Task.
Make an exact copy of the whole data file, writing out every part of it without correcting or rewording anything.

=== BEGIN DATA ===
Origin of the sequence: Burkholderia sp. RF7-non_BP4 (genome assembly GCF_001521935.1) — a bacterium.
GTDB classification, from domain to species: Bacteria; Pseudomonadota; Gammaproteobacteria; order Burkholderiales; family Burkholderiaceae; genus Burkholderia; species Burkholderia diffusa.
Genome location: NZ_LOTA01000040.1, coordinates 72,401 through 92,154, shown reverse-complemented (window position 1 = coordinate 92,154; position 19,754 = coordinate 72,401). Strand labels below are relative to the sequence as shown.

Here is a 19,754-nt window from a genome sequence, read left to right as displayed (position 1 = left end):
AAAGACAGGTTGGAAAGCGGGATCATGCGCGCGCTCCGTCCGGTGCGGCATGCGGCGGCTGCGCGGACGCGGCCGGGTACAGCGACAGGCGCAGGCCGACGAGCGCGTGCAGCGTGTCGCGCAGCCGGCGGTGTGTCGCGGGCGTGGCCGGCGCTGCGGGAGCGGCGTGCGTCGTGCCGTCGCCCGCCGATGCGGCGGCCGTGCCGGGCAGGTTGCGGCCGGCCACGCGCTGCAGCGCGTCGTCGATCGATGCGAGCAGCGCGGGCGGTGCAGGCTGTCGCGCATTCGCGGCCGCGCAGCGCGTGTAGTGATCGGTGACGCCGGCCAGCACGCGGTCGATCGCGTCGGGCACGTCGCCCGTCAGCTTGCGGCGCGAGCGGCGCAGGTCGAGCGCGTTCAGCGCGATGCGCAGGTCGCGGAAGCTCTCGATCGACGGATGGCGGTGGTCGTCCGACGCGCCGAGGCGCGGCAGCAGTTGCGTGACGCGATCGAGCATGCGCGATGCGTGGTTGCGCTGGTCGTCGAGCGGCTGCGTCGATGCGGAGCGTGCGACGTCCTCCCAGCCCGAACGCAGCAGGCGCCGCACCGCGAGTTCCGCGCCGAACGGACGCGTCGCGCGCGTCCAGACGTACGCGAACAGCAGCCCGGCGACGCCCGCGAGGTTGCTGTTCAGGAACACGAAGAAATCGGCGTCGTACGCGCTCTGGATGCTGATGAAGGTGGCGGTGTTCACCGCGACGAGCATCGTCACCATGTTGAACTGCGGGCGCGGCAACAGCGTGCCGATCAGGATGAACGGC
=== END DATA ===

Origin of the sequence: Burkholderia sp. RF7-non_BP4 (genome assembly GCF_001521935.1) — a bacterium.
GTDB classification, from domain to species: Bacteria; Pseudomonadota; Gammaproteobacteria; order Burkholderiales; family Burkholderiaceae; genus Burkholderia; species Burkholderia diffusa.
Genome location: NZ_LOTA01000040.1, coordinates 72,401 through 92,154, shown reverse-complemented (window position 1 = coordinate 92,154; position 19,754 = coordinate 72,401). Strand labels below are relative to the sequence as shown.

Here is a 19,754-nt window from a genome sequence, read left to right as displayed (position 1 = left end):
AAAGACAGGTTGGAAAGCGGGATCATGCGCGCGCTCCGTCCGGTGCGGCATGCGGCGGCTGCGCGGACGCGGCCGGGTACAGCGACAGGCGCAGGCCGACGAGCGCGTGCAGCGTGTCGCGCAGCCGGCGGTGTGTCGCGGGCGTGGCCGGCGCTGCGGGAGCGGCGTGCGTCGTGCCGTCGCCCGCCGATGCGGCGGCCGTGCCGGGCAGGTTGCGGCCGGCCACGCGCTGCAGCGCGTCGTCGATCGATGCGAGCAGCGCGGGCGGTGCAGGCTGTCGCGCATTCGCGGCCGCGCAGCGCGTGTAGTGATCGGTGACGCCGGCCAGCACGCGGTCGATCGCGTCGGGCACGTCGCCCGTCAGCTTGCGGCGCGAGCGGCGCAGGTCGAGCGCGTTCAGCGCGATGCGCAGGTCGCGGAAGCTCTCGATCGACGGATGGCGGTGGTCGTCCGACGCGCCGAGGCGCGGCAGCAGTTGCGTGACGCGATCGAGCATGCGCGATGCGTGGTTGCGCTGGTCGTCGAGCGGCTGCGTCGATGCGGAGCGTGCGACGTCCTCCCAGCCCGAACGCAGCAGGCGCCGCACCGCGAGTTCCGCGCCGAACGGACGCGTCGCGCGCGTCCAGACGTACGCGAACAGCAGCCCGGCGACGCCCGCGAGGTTGCTGTTCAGGAACACGAAGAAATCGGCGTCGTACGCGCTCTGGATGCTGATGAAGGTGGCGGTGTTCACCGCGACGAGCATCGTCACCATGTTGAACTGCGGGCGCGGCAACAGCGTGCCGATCAGGATGAACGGC